This is revealed in two different areas, the first is the ever growing market for the 4-wheeled drive people mover which the small car pundits are bewildered by, and the second is associated with manufacturers.
A recent article in the Sydney Morning Herald drive by Bruce Newton revealed the latest Chrysler, a fire-breathing 6.4-litre V8 SRT8, which looks capable of tackling Holden Special Vehicles (HSV) and Ford Performance Vehicles (FPV) head-on and quite possibly emerge victorious.
Newton wrote: "The range will also include 3.6-litre V6 petrol and 3.0-litre turbo-diesel offerings in three different trim levels, a unique-to-Australia V8 model and price cuts across the board compared to the original." (smh.drive.com.au)
The key words in the Drive article by Bruce Newton are "a unique to Australia V8 model ..." says Well-Being Australia chairman Mark Tronson.
Visiting Tasmania recently, Mark Tronson was hosted by a friend who drives a V8 Holden Statesman. The obvious question was "Why such a vehicle?'
All the true and tried typical Australian responses were given:
1. He was a larger man and sought something spacious
2. He occasionally drove long distances and sought comfort
3. He wanted something sleek but bulky and big
4. He claimed that fuel is still the cheapest part of a motor vehicle
5. He liked the feel of the larger vehicle particularly around town
6. He enjoyed the comfort and ride of the larger vehicle
7. He was dissuaded by the hype of a small vehicle as a fashion accessory
All this seems to have a ring of authenticity as according Chrysler group Australia managing director Clyde Campbell prediction of more than an immediate 2000 motor vehicle sales of this new V8 model and moreover their new policy of cutting prices and adding value, has already boosted the Jeep Grand Cherokee to leadership in the luxury SUV category.
It may be noted that Chrysler Australia has decided not to invest in V8 Motor Racing. Chrysler Australia spokesperson Lenore Fletcher explained that at this point in our organisational development it doesn't make financial sense (to go V8 Supercar racing). "The SRT8 would have been a terrific vehicle for it, but it's not a high volume vehicle". (smh.drive.com.au)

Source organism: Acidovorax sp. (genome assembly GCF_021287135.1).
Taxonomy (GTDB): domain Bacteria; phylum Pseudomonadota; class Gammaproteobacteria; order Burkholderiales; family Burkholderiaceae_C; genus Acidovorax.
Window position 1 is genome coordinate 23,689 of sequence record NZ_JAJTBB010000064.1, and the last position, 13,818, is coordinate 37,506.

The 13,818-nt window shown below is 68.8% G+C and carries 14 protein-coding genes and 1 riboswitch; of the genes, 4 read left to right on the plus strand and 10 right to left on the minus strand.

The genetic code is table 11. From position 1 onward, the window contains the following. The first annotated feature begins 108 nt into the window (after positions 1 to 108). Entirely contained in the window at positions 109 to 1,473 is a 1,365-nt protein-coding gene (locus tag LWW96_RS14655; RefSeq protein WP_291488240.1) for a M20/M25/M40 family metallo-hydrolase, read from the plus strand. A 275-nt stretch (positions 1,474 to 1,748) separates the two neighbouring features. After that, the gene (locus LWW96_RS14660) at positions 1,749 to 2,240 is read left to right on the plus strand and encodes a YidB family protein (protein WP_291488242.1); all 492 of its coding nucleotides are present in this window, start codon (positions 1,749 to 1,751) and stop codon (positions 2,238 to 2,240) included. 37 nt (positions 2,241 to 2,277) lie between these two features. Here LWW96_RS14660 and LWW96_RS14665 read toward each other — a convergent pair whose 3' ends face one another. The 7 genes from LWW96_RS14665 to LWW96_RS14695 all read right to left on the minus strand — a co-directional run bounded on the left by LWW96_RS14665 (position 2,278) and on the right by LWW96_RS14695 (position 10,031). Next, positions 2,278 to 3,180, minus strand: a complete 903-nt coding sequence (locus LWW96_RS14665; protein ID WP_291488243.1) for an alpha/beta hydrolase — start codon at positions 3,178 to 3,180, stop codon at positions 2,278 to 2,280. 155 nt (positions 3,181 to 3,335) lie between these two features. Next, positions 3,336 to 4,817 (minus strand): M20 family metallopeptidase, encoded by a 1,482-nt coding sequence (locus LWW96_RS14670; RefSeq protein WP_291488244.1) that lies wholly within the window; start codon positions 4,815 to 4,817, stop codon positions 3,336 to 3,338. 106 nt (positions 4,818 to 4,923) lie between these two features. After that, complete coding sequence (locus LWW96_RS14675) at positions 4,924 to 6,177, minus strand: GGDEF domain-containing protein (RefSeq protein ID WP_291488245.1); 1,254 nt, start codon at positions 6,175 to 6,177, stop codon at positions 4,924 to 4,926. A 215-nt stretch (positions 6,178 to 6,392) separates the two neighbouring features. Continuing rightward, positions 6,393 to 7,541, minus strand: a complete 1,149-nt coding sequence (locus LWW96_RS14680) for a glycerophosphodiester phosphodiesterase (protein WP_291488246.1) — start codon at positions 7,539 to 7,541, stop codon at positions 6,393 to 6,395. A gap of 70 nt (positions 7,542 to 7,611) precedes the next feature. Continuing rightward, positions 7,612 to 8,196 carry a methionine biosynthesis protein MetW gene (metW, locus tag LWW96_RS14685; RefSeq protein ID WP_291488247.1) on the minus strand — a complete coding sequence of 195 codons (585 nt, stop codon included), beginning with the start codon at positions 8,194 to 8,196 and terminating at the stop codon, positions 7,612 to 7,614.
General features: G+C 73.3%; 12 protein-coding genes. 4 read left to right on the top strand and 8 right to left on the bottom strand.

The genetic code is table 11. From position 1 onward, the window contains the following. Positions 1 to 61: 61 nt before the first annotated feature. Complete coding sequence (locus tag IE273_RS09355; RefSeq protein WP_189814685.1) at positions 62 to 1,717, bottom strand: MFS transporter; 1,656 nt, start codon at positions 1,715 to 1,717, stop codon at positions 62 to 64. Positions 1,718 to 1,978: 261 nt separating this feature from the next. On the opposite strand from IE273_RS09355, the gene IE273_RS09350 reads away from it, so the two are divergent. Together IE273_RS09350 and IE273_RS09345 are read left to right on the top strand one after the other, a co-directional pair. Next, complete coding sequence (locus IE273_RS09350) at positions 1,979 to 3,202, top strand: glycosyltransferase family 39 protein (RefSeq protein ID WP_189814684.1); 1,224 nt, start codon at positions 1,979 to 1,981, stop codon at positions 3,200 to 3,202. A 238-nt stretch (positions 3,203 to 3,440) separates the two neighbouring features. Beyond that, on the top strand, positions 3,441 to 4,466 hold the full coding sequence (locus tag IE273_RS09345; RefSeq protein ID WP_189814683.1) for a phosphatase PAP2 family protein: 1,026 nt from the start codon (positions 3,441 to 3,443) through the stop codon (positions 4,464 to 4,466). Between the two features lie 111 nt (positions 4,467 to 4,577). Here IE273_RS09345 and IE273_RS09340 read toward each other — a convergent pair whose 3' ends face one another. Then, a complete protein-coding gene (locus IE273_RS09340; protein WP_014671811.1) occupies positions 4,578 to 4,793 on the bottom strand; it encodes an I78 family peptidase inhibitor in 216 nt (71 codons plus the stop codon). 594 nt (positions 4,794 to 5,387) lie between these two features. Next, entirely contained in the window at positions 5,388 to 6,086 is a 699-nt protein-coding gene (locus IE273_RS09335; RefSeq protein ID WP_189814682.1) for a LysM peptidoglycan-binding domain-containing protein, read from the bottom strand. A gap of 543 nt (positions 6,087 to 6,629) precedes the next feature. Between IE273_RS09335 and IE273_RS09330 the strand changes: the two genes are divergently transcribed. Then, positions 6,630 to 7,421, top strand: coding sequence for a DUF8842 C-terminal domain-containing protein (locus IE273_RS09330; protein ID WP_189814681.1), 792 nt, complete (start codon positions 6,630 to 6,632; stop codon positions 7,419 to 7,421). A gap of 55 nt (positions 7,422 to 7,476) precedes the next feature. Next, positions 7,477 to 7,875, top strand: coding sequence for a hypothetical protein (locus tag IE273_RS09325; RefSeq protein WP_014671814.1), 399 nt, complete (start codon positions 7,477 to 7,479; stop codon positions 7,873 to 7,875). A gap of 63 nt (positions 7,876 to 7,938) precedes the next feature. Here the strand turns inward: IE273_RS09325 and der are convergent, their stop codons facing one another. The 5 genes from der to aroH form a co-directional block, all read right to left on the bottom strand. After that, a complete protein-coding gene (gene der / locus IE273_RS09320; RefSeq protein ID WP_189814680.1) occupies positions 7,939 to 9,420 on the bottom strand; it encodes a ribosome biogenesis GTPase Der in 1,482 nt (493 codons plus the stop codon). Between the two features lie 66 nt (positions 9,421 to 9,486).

Manufacturers finger on the pulse
Mark Tronson says that major motor vehicle manufacturers have their finger on the pulse as their financial survival depends upon it. Campbell's comments, he says, illustrate that he has tapped into a market that is far from persuaded by the carry-on associated with the small car incentive or by that matter, the pseudo-science of exhaust fume hysteria with technology that minimises such emissions.
Moreover, Campbell has seemingly hit the right spot in the Australian motoring psyche when he stated: "I think the 300C's value will attract a lot of people back into the (large car) segment. It offers individuality and certain style that is unique. I think the way that we looked at the first 300 it was a polarising car and this car is going to appeal to a far wider cross-section of the community with the content and value story we are going to put in front of people."
Now, Ford has a Falcon, a larger car, which this News.com article cites as: A family-sized Falcon with the economy of a baby Korean import could finally snap Ford out of its death spiral in Australia. (www.news.com.au)
The Sydney Morning Herald recently publish an article in their Drive column titled "Corporate Downsizing" stating that smaller engines does not necessarily mean less luxury. (smh.drive.com.au)
Message has parallels
Whatever one might think of the big car market, claims Mark Tronson, the essence of knowing the market place (Campbell above), is in line with the presentation of the Salvation message of Jesus Christ.
Any growing church has implemented these same ingredients to promote the Salvation message and draw people to their congregation where their spiritual needs might be met regardless of whether they are young families or grand-parents.
The essence is as follows: There is value in knowing your market. Your church needs to offer individuality and a type of uniqueness. It needs appeal with a wide cross-section of the community. There is value-add associated in how it "this" is offered.
The church in which he and his wife worship went through an exercise earlier this year of this nature. After the worship service the congregation met in a think-tank format where congregants took the opportunity to speak about issues associated with ideas to grow the congregation.
Moreover, the Baptist ministers of the region where he lives met not long ago to discuss the possibilities of a new church plant. The initial task agreed upon was to research out a genuine understanding of the region's age groups, school statistics and forecasts, employment statistics along with a host of other essential information in order for the decision makers to "know their market".
Dr Mark Tronson is a Baptist minister (retired) who served as the Australian cricket team chaplain for 17 years (2000 ret) and established Life After Cricket in 2001. He was recognised by the Olympic Ministry Medal in 2009 presented by Carl Lewis Olympian of the Century. He has written 24 books, and enjoys writing. He is married to Delma, with four adult children and grand-children.
Mark Tronson's archive of articles can be viewed at www.pressserviceinternational.org/mark-tronson.html